Like Zappa, Was (Not Was), or Steely Dan, the Tubes lived at the place where chops and jokes converged. At the Tubes’ worst, they made inexplicable mini-rock operas called “Poland Whole/Madam I’m Adam”. At their best, though, it was impossible to tell where the chops ended and the jokes began. When you hear a vivid acoustic guitar solo jump from the mix during their lovely shuffle “Brighter Day”, even the record’s engineers seem in on the joke. Like all those chops/jokes bands, the Tubes recognized the absurdity of choosing rock for a career, the deep hilarity of proving themselves at a place called the Whisky a Go Go. Yet musically they could be pretty impressive. As Pauline Kael described Steve Martin, who came up in L.A. clubs around the same time as the Tubes: “It’s… as if first he came out and said, ‘Imagine a clod like me dancing like Fred Astaire’... [and then] he dances like Fred Astaire.”
The San Francisco band’s newly reissued second and third albums, 1976’s Young and Rich and 1977’s Now, are essential listening for anyone who hasn’t heard all the rock music released in the ‘70s and still wants to. They’re also essential for Captain Beefheart completists, collectors of songs that rhyme a bunch of “-ation” words, and Sinatra sendup aficionados—see also “Wedding Vows in Vegas” by Was (Not Was), not to mention Randy Newman’s “Lonely at the Top”. And never forget Lizzy Borden fans: the L.A. metal band covered the Tubes’ girl group homage “Don’t Touch Me There”, in a version that remains the most memorable song on that Best of Metal Blade Volume 3 sampler moldering in your closet.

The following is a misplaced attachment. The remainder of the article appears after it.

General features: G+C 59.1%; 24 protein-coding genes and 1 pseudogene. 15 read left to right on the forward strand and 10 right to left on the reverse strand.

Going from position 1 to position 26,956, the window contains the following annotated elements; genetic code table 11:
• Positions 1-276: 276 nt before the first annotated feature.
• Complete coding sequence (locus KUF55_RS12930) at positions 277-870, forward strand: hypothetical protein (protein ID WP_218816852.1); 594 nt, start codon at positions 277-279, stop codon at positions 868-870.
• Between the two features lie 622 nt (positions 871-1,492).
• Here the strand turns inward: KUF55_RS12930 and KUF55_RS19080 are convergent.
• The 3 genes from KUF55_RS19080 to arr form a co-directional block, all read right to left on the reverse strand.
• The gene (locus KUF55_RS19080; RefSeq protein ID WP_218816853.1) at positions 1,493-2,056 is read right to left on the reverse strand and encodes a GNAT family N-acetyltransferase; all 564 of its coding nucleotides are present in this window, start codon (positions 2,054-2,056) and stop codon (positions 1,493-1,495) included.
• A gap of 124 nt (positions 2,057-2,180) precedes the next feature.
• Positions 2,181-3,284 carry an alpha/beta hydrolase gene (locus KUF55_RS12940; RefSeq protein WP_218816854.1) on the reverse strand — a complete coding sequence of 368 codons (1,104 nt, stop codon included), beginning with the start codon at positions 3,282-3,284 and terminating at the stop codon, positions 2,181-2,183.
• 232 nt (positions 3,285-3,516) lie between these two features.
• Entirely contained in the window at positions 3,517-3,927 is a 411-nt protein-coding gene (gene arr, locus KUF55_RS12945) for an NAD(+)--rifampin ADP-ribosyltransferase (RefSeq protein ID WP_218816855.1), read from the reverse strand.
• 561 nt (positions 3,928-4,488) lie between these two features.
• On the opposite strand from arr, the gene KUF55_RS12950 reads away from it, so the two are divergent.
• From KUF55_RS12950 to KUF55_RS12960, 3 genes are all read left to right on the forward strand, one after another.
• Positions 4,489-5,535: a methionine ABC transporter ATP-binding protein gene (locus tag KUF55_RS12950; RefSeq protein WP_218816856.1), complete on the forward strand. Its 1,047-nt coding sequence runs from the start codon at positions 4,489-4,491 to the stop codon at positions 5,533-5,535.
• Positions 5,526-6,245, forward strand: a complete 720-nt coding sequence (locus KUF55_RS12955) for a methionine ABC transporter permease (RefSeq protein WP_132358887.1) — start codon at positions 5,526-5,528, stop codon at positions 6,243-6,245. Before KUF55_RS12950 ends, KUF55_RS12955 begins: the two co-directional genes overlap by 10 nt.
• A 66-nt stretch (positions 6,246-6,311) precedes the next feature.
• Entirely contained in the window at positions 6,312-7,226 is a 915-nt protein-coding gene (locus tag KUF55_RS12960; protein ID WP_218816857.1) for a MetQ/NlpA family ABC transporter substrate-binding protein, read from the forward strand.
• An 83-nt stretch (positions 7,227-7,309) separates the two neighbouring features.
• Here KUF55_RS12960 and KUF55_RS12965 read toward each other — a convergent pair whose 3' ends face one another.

If you ever make a mixtape paean to Southern California, you could find worse openers than “Don’t Touch Me There”. The overwrought teen-lust duet was produced by Hollywood fixture Jack Nitzsche and written by a band called Leila & the Snakes. It evokes both Phil Spector and Rebel Without a Cause with lines like “The smell of burning leather as we hold each other tight / As our rivets rub together flashing sparks into the night.” The Tubes used it to elevate their garish stage show and get an AOR hit. “Touch” is shameless, expensive, careerist, goofy, and it oozes showbiz from start to finish. As you read this, it’s probably playing on the jukebox of some retro diner while an aspiring actress waits tables disguised as Natalie Wood.
The Tubes’ live show was their reason for being. Young and Rich opens with the self-aggrandizing “Tubes World Tour” (“a mighty important crusade!”), and many of these songs make a lot more sense if you imagine them plugged into some dadaist revue. Frontman Fee Waybill sings “Proud to Be an American” in full hiccuping rockabilly character, and while it’s not necessarily better than Lee Greenwood’s unrelated song of the same name, this salute to “Constipation, consternation / Open-hearted palpatations / MUS-CU-LAR DYS-troPHY!” would make for an exciting and health conscious fireworks display. Sputnik Spooner plays one heckuva guitar break, too. Other character songs include the Sinatra cover “This Town” and the sci-fi “Cathy’s Clone”, featuring Captain Beefheart on alto sax squiggles. And then there’s “Pimp”, a racially dicey bit of soul minstrelsy arranged by one of the guys from Toto. Only in L.A.
All this sounds about as appealing as gagging yourself on parade candy, but rest assured that the Tubes could play. I mean, there’s still plenty to gag at, but the band’s chops allowed them to wring indelible musical moments from their novelties. Listen to how the ace “Tubes World Tour” riff stretches into a spacey interlude, or how “You’re No Fun”“eerily evokes the Dan before it decides to rock out. Jokes like “Slipped My Disco” could be lyrically excruciating, but the Tubes’ disco expertise was never in doubt. The band’s cornpone energized their music. Their cover of Beefheart’s “My Head Is My Only House When It Rains” remains the least interesting tune on Now because they played it the straightest.
Still, it’s all a little… diffuse. Ideas and chord changes and song parts run all over the place. For all the entertaining moments, nothing here matches the undiluted impact of their (still plenty weird) ‘80s hit “She’s a Beauty”. In the liner notes, drummer Prairie Prince admits that one Now song “has too many effects on it, like it was trying to be weird when it shouldn’t have been.” He succinctly sums up these albums’ problems and their charms.